Acute biphenotypic leukemias (ABiL) are rare, representing just 2-5% of all acute leukemias, and as such, optimal treatment approaches are not well established. But new research presented at the BMT Tandem Meetings on transplants in patients with ABiL has found that 3-year overall survival (OS) in these patients is 65%, leading researchers to conclude that “allogeneic HCT is a valid treatment option for patients with ABiL and should be explored in patients without significant comorbidities.”
In this retrospective analysis, researchers analyzed 84 patients <70 years old with ABiL whose transplant outcomes were reported to CIBMTR (Center for International Blood and Marrow Transplant Research). Median age of patients was 19 years, and all transplants were performed between 1996 and 2013 at 48 transplant centers in 8 countries.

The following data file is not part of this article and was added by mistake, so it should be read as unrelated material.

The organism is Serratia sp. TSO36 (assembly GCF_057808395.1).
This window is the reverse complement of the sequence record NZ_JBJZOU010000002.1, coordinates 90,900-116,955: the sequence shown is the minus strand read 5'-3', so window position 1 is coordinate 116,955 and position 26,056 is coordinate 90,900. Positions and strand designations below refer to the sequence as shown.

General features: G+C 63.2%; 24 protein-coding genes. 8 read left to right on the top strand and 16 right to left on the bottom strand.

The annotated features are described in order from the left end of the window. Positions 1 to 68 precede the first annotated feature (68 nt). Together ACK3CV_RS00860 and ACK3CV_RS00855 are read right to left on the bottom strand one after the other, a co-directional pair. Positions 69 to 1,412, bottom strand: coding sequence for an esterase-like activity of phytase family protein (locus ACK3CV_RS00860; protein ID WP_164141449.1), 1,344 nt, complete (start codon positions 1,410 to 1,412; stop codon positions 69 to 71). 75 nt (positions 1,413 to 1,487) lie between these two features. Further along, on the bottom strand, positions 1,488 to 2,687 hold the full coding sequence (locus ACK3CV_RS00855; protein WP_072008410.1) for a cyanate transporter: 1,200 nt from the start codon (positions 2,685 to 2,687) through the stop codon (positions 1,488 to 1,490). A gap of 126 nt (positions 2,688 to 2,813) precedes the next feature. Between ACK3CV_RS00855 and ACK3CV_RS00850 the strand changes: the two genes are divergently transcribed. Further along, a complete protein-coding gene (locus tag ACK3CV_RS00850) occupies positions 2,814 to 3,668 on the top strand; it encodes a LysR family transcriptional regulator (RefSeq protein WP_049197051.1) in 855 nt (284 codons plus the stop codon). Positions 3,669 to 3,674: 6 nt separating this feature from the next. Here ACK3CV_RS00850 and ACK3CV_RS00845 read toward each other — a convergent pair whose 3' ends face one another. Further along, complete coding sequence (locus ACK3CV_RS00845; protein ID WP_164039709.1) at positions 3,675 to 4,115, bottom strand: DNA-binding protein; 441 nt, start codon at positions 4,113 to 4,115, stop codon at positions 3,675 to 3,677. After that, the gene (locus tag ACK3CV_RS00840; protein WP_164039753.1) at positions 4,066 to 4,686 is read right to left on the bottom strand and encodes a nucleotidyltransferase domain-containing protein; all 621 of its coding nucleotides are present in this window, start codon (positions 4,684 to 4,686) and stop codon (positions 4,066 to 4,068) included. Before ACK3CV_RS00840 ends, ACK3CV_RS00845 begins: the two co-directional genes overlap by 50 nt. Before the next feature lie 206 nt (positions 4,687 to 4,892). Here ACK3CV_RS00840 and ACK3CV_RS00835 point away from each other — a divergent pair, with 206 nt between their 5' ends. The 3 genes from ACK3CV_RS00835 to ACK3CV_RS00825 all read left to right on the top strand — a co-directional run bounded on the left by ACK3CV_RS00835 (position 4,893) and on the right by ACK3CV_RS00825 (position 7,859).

Thirty-six percent of patients received bone marrow, 33% received peripheral blood stem cells, and 31% received cord blood grafts. At one year post-transplant, transplant-related mortality was 15%, three-year overall survival was 65%, and three-year disease-free survival was 60%.
There was no difference in 3-year overall survival among patients transplanted in first or second complete remission: 65% vs. 69%, respectively. Patients with normal/intermediate cytogenetics (n=44) and those with bcr/abl+/poor cytogenetics (n=27) had comparable 3-year survival rates: 62% vs. 70%, respectively.
Lead researcher Dr. Reinhold Munker of Louisiana State University concluded that allogeneic transplant should be considered in patients with ABiL who do not have significant comorbidities.